‘‘Micro-credentials is a massive trend overseas and I think New Zealand is only just waking up to it. OP had the foresight to start working on it before anyone else really picked up on it and I think it’s going to be really interesting to see where that goes.’’ When the appointment of Mr Harris to the QLDC was announced by QLDC general manager corporate services Meaghan Miller, she said the new position of economic development manager was created in response to the need to develop a plan for ‘‘delivering the objectives of the February 2015 QLDC Economic Development Strategy.’’
‘‘It represented a future-focused approach by council to ensure the continued diversification and resilience if our economy,’’ she said.
The 2015 economic development strategy listed the main challenges to improving economic performance in the district as its relatively small size, its distance from major markets, the cost of housing and living, the pressure on infrastructure and the dominance of the visitor economy.
The objectives and priorities of the strategy were to enhance the quality of the natural, business and living environments of the district, facilitate the growth of a knowledge based sector, grow the proportion of higher value visitors, and future proof infrastructure. Six weeks into the job Mr Harris said there was a big task ahead of him but his immediate one was to ‘‘get around the traps’’ to as wide a range of people as he could. ‘‘There are a lot of people who have come here because they want to be here, and will build their businesses around that despite the fact it might be easier to do it in Auckland. There are agencies that support businesses but don’t have the people on the ground here so I can help plug them in to get the support they would have in a bigger city.’’ He said he had not come here to ‘‘to push his own barrow’’ but rather to facilitate ‘‘good outcomes’’ for people with ideas, and ‘‘provide a bit of focus and energy to pull things together’’.
He said as Queenstown was likely to remain one of the country’s most ‘‘iconic’’ tourist destinations, tourism and construction would continue to be its key industries but there were opportunities to combine tourism with other industries. ‘‘Sometimes, the most interesting thing is where two industries overlap, so rather than purely tourism or purely technology we could explore the idea of tourism technology. That has really interesting potential for the whole district because it’s plugging in to the dominant industry but not entirely reliant on people turning up to sleep in a bed or have an experience.’’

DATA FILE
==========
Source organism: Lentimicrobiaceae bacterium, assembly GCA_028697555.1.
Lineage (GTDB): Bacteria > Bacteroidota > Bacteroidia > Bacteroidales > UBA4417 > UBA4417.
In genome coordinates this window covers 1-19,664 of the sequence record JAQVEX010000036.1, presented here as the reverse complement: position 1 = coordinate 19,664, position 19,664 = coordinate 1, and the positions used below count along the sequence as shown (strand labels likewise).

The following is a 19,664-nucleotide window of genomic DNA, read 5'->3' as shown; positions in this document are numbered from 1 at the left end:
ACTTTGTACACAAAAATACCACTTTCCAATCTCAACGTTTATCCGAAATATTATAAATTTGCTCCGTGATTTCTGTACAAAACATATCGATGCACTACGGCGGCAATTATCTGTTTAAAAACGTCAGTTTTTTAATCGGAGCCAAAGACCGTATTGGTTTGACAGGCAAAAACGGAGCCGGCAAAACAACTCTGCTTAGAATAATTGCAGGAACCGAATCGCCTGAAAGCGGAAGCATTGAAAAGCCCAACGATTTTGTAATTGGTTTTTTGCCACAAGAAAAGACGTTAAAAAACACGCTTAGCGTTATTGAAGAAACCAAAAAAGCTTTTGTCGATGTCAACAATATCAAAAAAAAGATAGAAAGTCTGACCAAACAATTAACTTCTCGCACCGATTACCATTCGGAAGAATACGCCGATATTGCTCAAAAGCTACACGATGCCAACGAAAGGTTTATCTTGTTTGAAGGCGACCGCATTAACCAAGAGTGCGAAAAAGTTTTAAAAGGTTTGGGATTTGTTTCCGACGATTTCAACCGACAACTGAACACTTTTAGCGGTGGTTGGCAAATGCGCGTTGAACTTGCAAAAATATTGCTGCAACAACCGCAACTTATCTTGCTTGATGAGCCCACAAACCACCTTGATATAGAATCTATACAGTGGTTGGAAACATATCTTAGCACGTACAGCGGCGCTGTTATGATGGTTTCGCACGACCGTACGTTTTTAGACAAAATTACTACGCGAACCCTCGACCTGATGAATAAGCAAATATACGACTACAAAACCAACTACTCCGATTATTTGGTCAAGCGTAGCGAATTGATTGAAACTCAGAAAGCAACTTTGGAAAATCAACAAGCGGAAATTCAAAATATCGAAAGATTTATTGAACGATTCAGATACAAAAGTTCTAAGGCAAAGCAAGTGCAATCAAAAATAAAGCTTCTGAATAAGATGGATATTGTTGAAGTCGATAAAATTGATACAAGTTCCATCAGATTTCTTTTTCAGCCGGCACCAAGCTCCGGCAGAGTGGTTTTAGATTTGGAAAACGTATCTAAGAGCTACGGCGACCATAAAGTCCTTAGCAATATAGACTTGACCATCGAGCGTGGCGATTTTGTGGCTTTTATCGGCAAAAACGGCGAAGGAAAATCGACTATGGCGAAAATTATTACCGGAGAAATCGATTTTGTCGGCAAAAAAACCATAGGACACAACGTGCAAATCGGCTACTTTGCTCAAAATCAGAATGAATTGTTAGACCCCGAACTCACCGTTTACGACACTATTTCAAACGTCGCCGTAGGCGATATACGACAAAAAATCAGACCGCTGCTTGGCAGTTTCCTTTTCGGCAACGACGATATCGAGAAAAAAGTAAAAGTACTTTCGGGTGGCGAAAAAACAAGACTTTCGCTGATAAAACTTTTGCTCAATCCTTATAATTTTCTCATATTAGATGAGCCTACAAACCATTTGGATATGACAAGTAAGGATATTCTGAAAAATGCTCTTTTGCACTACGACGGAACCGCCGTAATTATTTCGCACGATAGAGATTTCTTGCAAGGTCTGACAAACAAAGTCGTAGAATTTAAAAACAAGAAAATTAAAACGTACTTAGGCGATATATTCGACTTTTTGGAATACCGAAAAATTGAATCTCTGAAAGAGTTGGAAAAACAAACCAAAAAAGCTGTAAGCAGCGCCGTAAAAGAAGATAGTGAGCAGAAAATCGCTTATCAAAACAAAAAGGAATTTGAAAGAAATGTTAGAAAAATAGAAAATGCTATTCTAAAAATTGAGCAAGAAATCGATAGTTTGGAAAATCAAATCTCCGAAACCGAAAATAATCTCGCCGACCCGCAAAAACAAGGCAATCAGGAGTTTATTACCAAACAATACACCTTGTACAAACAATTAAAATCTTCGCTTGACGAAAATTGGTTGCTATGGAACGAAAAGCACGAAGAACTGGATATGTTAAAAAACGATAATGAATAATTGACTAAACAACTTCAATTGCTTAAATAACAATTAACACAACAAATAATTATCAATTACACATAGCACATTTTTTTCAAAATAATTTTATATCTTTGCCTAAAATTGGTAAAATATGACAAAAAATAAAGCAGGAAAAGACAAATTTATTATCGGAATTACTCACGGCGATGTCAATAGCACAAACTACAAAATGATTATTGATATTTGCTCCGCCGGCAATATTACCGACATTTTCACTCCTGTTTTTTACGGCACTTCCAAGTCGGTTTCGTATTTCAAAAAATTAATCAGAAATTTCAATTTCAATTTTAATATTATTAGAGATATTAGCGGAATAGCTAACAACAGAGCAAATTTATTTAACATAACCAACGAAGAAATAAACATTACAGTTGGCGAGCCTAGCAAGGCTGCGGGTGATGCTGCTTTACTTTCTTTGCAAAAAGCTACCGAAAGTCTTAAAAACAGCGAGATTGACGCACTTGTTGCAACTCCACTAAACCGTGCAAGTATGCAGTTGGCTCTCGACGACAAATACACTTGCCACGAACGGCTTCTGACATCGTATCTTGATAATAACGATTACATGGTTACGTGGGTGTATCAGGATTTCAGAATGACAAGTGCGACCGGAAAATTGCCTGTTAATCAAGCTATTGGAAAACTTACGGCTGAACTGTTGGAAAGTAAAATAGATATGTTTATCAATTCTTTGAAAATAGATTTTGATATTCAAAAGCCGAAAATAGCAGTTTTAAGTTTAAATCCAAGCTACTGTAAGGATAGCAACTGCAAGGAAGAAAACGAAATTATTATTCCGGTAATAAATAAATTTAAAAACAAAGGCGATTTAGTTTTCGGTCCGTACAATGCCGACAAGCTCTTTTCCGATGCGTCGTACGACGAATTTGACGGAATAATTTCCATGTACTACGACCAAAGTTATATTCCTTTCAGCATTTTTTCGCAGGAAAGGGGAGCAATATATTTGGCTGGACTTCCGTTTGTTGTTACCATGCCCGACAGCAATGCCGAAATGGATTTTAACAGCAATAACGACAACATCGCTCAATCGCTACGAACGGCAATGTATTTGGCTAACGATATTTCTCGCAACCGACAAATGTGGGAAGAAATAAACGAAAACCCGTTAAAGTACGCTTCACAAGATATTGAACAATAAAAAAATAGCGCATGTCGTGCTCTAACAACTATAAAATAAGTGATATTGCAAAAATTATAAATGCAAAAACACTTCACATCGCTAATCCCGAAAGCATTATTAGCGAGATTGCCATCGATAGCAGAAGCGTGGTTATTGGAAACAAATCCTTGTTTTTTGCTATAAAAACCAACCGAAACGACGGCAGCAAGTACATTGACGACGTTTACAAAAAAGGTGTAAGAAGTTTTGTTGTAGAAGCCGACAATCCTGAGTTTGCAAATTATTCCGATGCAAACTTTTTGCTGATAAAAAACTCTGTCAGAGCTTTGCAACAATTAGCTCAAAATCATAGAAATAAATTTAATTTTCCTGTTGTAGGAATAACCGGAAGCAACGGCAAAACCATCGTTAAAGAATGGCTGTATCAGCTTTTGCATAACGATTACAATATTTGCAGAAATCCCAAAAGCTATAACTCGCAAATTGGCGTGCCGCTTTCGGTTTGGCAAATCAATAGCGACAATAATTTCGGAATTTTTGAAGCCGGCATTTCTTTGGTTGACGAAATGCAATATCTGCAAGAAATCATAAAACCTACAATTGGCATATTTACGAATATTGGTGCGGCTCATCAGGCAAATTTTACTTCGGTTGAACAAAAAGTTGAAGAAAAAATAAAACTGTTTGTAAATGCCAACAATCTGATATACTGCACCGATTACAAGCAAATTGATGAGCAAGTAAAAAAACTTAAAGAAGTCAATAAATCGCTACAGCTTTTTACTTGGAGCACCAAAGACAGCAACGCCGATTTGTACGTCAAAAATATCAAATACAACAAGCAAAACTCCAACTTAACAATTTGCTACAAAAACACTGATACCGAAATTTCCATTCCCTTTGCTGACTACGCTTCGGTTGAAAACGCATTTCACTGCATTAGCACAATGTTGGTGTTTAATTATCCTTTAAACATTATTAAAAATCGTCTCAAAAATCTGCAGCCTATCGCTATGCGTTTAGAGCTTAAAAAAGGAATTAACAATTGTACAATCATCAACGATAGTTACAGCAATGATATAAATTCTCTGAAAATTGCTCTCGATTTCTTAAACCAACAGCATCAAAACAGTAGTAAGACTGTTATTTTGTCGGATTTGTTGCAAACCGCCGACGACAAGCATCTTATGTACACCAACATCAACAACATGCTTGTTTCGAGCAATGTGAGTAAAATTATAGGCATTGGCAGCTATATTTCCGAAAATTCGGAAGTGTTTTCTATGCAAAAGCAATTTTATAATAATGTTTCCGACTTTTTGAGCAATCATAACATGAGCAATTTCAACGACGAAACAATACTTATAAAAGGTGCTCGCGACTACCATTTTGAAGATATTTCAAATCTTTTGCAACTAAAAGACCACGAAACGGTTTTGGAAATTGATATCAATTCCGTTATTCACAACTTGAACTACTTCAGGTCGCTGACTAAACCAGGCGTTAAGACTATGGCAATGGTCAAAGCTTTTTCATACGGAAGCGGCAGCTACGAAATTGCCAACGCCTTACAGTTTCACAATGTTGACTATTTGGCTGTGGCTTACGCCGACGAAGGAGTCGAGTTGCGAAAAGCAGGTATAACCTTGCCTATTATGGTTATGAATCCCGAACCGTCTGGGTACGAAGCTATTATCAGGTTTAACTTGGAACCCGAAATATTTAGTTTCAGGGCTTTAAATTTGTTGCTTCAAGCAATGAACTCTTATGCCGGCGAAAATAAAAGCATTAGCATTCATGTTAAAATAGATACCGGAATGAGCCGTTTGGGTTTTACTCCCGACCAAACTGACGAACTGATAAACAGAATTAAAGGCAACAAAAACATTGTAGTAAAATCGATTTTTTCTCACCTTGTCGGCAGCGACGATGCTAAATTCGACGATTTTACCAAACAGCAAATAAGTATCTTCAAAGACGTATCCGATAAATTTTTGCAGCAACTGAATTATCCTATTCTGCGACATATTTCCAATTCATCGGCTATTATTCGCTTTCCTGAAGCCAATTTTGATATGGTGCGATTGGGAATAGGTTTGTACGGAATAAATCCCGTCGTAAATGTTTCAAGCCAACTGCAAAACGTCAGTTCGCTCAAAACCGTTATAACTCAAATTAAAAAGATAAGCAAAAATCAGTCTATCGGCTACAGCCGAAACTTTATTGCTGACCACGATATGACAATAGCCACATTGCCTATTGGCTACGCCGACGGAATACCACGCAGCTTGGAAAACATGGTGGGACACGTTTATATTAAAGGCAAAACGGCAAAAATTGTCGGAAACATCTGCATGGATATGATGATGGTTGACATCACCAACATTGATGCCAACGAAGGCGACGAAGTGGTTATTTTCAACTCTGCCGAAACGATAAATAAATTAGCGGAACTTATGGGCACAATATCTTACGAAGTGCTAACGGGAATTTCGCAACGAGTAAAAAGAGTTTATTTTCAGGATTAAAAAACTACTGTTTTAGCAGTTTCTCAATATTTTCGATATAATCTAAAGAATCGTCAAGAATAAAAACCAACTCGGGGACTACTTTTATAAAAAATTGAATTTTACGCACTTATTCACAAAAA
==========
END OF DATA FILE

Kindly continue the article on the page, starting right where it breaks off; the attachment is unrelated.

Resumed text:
Mr Harris said although he was living in Queenstown, the geographic boundaries of his job were as wide as the council boundaries.‘‘ I haven’t been to some of the smaller centres yet but I’m really happy to, and if somebody wants to invite me over and tell me what they’re up to and what their vision is, then I’m more than happy to do that. In terms of supporting start-ups, there has probably been more going on in Wanaka with the Cube and the Cell but that’s something that I’m interested in to see whether we can get those sorts of community of entrepreneurs on both sides.’’
Some of the world’s wealthiest and well-connected people have bought homes in the Queenstown Lakes district including Peter Thiel, the billionaire PayPal co-founder and Trump adviser who has a property near Lake Wanaka. Mr Harris said he imagined a lot of start-ups across Otago would ‘‘dearly love to be able to spend time rubbing shoulders with them’’.
‘‘Some of them will want to use this place as a bolt hole where they don’t really want to have any interaction, and others may well be open to that and might not be given the chance, so if we can find some of those people and plug them in then I think that’s got massive benefits for the people who are starting up businesses in this area but also across the region.’’
Everyone he had met so far had fully recognised diversifying the economy was important, but the attitude he had seen from within the QLDC, the mayor and the chief executive, was really positive. ‘‘It’s a case of yep, we’ve got a whole lot of challenges coming at us but we’ve just to get on with solving them and that’s really exciting.’’
So, Mr Thiel, if you are reading this, you know whom to contact.